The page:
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Delegates and Spectators Join #crcsynod on Twitter

“Twitter makes an excellent tool for quick, real-time discussion. Imagine if all those speaking on the floor had to limit their deliberations to 160 characters,” quipped young adult representative Nicole Veenkamp.

When synod started, young adult representative Nicole Veenkamp had never sent a tweet in her life.

But after following discussions under the hashtag #crcsynod during the first few days of session, she finally created an account.

“I’ve used Twitter as a way to reflect on my experiences at synod, to answer questions and clarify items for people watching synod via webcast, and to highlight moments and decisions of Synod 2013 that I find particularly meaningful,” said Veenkamp, 23.

Almost 50 delegates, spectators, and organizations used the hashtag over the course of the week.

“Twitter makes an excellent tool for quick, real-time discussion. Imagine if all those speaking on the floor had to limit their deliberations to 160 characters,” she quipped.

Rev. Alex Snider, Classis Northern Michigan, used Twitter as a way to meet fellow delegates.

“The other night at supper, a gentleman kept checking his phone and then looking at me,” said Snider. “After a few times, he introduced himself and asked if I was one of the delegates tweeting from the floor. He had seen my Twitter profile picture. I recognized him too. We had supper together that night.”

Others used Twitter as a way to learn more about important issues or synodical procedure.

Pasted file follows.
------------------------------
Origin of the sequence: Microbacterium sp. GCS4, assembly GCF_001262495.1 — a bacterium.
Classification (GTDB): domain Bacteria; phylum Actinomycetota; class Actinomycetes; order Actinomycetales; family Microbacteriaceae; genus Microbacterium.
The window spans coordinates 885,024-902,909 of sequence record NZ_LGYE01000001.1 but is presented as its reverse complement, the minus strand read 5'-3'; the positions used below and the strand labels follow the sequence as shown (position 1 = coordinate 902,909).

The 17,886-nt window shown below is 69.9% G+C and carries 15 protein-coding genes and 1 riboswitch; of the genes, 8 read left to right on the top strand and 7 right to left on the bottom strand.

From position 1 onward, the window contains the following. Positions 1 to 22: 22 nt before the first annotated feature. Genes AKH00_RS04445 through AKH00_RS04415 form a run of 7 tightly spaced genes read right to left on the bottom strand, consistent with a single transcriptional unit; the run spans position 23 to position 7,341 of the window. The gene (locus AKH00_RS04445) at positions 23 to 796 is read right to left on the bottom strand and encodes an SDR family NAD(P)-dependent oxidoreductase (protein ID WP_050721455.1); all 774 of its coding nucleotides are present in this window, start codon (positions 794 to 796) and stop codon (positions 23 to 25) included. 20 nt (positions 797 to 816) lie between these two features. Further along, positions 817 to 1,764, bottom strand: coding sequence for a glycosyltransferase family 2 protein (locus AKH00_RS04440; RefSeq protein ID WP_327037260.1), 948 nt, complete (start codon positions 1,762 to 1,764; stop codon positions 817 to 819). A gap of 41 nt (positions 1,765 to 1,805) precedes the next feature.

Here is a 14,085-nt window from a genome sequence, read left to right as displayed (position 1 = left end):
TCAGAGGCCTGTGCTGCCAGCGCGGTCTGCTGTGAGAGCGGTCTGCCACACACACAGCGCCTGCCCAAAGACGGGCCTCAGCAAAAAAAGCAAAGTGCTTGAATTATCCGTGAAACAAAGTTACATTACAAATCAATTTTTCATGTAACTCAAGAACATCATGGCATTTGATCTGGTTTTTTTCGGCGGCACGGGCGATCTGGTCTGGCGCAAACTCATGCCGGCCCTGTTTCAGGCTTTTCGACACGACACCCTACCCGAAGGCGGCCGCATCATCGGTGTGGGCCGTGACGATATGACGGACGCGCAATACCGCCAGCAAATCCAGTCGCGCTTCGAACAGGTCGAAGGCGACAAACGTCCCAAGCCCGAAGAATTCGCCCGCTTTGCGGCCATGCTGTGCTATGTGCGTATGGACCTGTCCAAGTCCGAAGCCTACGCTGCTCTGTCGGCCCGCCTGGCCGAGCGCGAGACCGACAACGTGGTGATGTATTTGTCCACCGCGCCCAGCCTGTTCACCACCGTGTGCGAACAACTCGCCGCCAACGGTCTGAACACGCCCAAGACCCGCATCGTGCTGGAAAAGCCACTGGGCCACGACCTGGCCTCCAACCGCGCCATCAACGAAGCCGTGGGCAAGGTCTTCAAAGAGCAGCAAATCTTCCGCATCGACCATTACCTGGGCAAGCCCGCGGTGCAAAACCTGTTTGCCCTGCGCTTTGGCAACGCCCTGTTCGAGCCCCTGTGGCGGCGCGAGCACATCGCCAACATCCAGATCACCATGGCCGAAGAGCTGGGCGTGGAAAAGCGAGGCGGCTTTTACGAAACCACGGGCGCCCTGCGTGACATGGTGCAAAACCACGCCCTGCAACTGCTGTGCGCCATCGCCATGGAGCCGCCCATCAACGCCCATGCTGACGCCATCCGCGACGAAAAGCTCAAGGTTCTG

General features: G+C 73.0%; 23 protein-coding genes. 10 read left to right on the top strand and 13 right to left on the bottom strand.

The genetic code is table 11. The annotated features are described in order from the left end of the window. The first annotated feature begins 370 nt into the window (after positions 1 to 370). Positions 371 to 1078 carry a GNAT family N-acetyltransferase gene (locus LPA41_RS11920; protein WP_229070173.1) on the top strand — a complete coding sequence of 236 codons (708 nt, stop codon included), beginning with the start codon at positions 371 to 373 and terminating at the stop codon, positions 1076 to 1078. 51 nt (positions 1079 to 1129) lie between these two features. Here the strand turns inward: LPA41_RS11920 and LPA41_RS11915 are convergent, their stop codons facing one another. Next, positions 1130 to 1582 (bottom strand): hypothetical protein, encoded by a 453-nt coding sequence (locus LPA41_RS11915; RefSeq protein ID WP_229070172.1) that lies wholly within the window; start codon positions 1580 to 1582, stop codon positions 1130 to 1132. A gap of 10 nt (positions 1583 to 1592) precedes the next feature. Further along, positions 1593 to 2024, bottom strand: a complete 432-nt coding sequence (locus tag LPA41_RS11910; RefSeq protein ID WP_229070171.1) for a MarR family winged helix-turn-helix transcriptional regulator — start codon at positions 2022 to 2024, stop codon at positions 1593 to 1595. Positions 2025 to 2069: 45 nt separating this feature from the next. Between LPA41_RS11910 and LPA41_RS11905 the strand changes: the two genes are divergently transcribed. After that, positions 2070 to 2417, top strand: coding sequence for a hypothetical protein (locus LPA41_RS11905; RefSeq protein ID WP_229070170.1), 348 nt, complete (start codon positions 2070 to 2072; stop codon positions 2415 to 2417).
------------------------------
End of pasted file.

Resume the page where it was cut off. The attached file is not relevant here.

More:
“It’s like I’m in class and the teacher has given me the tools and the permission to pass notes in an on-task sort of way,” explained elder James Heethuis, Classis Grandville. “With Twitter, I can observe people’s color commentary as well as the play-by-play.”

Many tweeters, like seminary student Jeemin Lee from New York, participated even though they weren’t physically at synod.

“I’ve been able to interact with many people across the continent whom I have not even met,” said Lee.

But some pointed out shortcomings of the social media site.

“The immediacy of being able to tweet something as soon as you think of it is not as conducive to the formulation of the carefully-articulated arguments presented verbally on the floor of synod,” said Veenkamp.

Veenkamp is looking ahead to possibilities to expand the use of Twitter to synod.

“If the Board of Trustees were to revisit the structure and operation of synod, might there be a way to incorporate a tool like Twitter in the deliberation process?” she said.

Synod 2013 is meeting at Calvin College in Grand Rapids, Mich. from June 7-14. For continuous Banner coverage of Synod 2013, please follow The Banner on Facebook or @crcbanner on Twitter. You can find more tweeting by following hashtag #crcsynod. News stories will be posted at several times daily. For CRC Communications releases, webcast, and live blogging, please visit Unless noted otherwise, all photographs are by Karen Huttenga.

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